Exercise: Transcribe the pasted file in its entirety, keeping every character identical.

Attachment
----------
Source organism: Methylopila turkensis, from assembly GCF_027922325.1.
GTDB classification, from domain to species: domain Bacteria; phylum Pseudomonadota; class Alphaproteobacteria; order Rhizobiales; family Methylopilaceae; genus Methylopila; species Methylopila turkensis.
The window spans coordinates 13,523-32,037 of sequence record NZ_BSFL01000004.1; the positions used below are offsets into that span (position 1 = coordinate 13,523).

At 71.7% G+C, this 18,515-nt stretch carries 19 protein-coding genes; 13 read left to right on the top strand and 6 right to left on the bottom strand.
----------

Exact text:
Source organism: Methylopila turkensis, from assembly GCF_027922325.1.
GTDB classification, from domain to species: domain Bacteria; phylum Pseudomonadota; class Alphaproteobacteria; order Rhizobiales; family Methylopilaceae; genus Methylopila; species Methylopila turkensis.
The window spans coordinates 13,523-32,037 of sequence record NZ_BSFL01000004.1; the positions used below are offsets into that span (position 1 = coordinate 13,523).

At 71.7% G+C, this 18,515-nt stretch carries 19 protein-coding genes; 13 read left to right on the top strand and 6 right to left on the bottom strand.